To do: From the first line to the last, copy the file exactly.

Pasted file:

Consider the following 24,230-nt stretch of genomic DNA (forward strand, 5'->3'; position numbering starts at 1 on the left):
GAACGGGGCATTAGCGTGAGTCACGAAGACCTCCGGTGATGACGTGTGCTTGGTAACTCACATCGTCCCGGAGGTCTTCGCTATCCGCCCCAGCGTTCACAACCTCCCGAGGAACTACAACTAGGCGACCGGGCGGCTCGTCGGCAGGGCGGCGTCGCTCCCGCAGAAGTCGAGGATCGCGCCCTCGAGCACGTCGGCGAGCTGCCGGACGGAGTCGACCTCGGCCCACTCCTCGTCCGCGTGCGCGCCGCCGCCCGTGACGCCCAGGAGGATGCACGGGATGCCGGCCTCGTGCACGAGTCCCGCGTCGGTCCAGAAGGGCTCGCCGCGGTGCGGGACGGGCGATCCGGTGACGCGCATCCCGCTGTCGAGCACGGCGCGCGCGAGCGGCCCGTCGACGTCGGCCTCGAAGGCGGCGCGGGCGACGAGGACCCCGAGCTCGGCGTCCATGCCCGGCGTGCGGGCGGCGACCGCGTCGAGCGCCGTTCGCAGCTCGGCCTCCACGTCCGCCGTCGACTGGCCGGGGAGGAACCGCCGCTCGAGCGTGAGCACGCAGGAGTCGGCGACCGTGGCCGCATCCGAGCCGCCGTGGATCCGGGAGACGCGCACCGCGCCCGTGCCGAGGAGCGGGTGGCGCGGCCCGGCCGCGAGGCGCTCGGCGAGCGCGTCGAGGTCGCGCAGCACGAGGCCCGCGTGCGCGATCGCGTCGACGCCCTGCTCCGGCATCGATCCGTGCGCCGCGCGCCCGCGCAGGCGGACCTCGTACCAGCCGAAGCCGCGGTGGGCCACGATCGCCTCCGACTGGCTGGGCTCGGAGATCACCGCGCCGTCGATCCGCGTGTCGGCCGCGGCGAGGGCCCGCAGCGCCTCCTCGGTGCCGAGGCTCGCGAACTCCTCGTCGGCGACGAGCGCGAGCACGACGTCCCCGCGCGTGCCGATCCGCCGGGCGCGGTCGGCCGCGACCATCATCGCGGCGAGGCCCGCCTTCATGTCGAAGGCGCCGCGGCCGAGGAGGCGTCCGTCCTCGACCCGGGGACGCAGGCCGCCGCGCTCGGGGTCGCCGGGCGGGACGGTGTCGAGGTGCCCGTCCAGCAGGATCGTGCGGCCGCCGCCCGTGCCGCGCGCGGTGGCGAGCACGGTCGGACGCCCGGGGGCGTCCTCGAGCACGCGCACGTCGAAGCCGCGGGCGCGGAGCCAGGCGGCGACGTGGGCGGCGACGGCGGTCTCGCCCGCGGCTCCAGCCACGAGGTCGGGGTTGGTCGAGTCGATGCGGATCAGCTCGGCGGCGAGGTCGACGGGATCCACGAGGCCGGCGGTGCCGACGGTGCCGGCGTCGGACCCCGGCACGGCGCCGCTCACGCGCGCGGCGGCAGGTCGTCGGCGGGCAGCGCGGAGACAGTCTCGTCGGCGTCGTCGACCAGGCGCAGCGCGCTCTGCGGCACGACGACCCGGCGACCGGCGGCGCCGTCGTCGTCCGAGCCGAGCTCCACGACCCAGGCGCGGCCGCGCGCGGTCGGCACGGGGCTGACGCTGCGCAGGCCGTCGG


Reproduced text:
Consider the following 24,230-nt stretch of genomic DNA (forward strand, 5'->3'; position numbering starts at 1 on the left):
GAACGGGGCATTAGCGTGAGTCACGAAGACCTCCGGTGATGACGTGTGCTTGGTAACTCACATCGTCCCGGAGGTCTTCGCTATCCGCCCCAGCGTTCACAACCTCCCGAGGAACTACAACTAGGCGACCGGGCGGCTCGTCGGCAGGGCGGCGTCGCTCCCGCAGAAGTCGAGGATCGCGCCCTCGAGCACGTCGGCGAGCTGCCGGACGGAGTCGACCTCGGCCCACTCCTCGTCCGCGTGCGCGCCGCCGCCCGTGACGCCCAGGAGGATGCACGGGATGCCGGCCTCGTGCACGAGTCCCGCGTCGGTCCAGAAGGGCTCGCCGCGGTGCGGGACGGGCGATCCGGTGACGCGCATCCCGCTGTCGAGCACGGCGCGCGCGAGCGGCCCGTCGACGTCGGCCTCGAAGGCGGCGCGGGCGACGAGGACCCCGAGCTCGGCGTCCATGCCCGGCGTGCGGGCGGCGACCGCGTCGAGCGCCGTTCGCAGCTCGGCCTCCACGTCCGCCGTCGACTGGCCGGGGAGGAACCGCCGCTCGAGCGTGAGCACGCAGGAGTCGGCGACCGTGGCCGCATCCGAGCCGCCGTGGATCCGGGAGACGCGCACCGCGCCCGTGCCGAGGAGCGGGTGGCGCGGCCCGGCCGCGAGGCGCTCGGCGAGCGCGTCGAGGTCGCGCAGCACGAGGCCCGCGTGCGCGATCGCGTCGACGCCCTGCTCCGGCATCGATCCGTGCGCCGCGCGCCCGCGCAGGCGGACCTCGTACCAGCCGAAGCCGCGGTGGGCCACGATCGCCTCCGACTGGCTGGGCTCGGAGATCACCGCGCCGTCGATCCGCGTGTCGGCCGCGGCGAGGGCCCGCAGCGCCTCCTCGGTGCCGAGGCTCGCGAACTCCTCGTCGGCGACGAGCGCGAGCACGACGTCCCCGCGCGTGCCGATCCGCCGGGCGCGGTCGGCCGCGACCATCATCGCGGCGAGGCCCGCCTTCATGTCGAAGGCGCCGCGGCCGAGGAGGCGTCCGTCCTCGACCCGGGGACGCAGGCCGCCGCGCTCGGGGTCGCCGGGCGGGACGGTGTCGAGGTGCCCGTCCAGCAGGATCGTGCGGCCGCCGCCCGTGCCGCGCGCGGTGGCGAGCACGGTCGGACGCCCGGGGGCGTCCTCGAGCACGCGCACGTCGAAGCCGCGGGCGCGGAGCCAGGCGGCGACGTGGGCGGCGACGGCGGTCTCGCCCGCGGCTCCAGCCACGAGGTCGGGGTTGGTCGAGTCGATGCGGATCAGCTCGGCGGCGAGGTCGACGGGATCCACGAGGCCGGCGGTGCCGACGGTGCCGGCGTCGGACCCCGGCACGGCGCCGCTCACGCGCGCGGCGGCAGGTCGTCGGCGGGCAGCGCGGAGACAGTCTCGTCGGCGTCGTCGACCAGGCGCAGCGCGCTCTGCGGCACGACGACCCGGCGACCGGCGGCGCCGTCGTCGTCCGAGCCGAGCTCCACGACCCAGGCGCGGCCGCGCGCGGTCGGCACGGGGCTGACGCTGCGCAGGCCGTCGG